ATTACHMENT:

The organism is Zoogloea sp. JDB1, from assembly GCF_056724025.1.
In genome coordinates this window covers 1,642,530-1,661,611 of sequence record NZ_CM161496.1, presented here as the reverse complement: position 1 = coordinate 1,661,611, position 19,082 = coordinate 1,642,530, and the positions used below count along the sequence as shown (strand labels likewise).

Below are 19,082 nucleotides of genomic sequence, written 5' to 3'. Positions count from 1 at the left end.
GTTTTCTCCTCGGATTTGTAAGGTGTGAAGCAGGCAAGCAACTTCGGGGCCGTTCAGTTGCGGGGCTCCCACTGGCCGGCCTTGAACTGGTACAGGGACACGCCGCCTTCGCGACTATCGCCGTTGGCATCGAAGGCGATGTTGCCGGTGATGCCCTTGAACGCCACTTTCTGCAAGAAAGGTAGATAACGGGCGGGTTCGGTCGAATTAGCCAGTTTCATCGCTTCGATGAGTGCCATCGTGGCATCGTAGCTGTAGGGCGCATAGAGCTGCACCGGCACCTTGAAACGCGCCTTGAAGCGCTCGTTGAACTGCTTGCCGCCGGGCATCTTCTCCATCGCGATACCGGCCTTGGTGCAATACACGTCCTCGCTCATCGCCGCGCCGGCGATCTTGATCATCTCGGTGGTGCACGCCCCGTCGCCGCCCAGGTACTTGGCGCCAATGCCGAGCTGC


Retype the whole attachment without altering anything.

The organism is Zoogloea sp. JDB1, from assembly GCF_056724025.1.
In genome coordinates this window covers 1,642,530-1,661,611 of sequence record NZ_CM161496.1, presented here as the reverse complement: position 1 = coordinate 1,661,611, position 19,082 = coordinate 1,642,530, and the positions used below count along the sequence as shown (strand labels likewise).

Below are 19,082 nucleotides of genomic sequence, written 5' to 3'. Positions count from 1 at the left end.
GTTTTCTCCTCGGATTTGTAAGGTGTGAAGCAGGCAAGCAACTTCGGGGCCGTTCAGTTGCGGGGCTCCCACTGGCCGGCCTTGAACTGGTACAGGGACACGCCGCCTTCGCGACTATCGCCGTTGGCATCGAAGGCGATGTTGCCGGTGATGCCCTTGAACGCCACTTTCTGCAAGAAAGGTAGATAACGGGCGGGTTCGGTCGAATTAGCCAGTTTCATCGCTTCGATGAGTGCCATCGTGGCATCGTAGCTGTAGGGCGCATAGAGCTGCACCGGCACCTTGAAACGCGCCTTGAAGCGCTCGTTGAACTGCTTGCCGCCGGGCATCTTCTCCATCGCGATACCGGCCTTGGTGCAATACACGTCCTCGCTCATCGCCGCGCCGGCGATCTTGATCATCTCGGTGGTGCACGCCCCGTCGCCGCCCAGGTACTTGGCGCCAATGCCGAGCTGC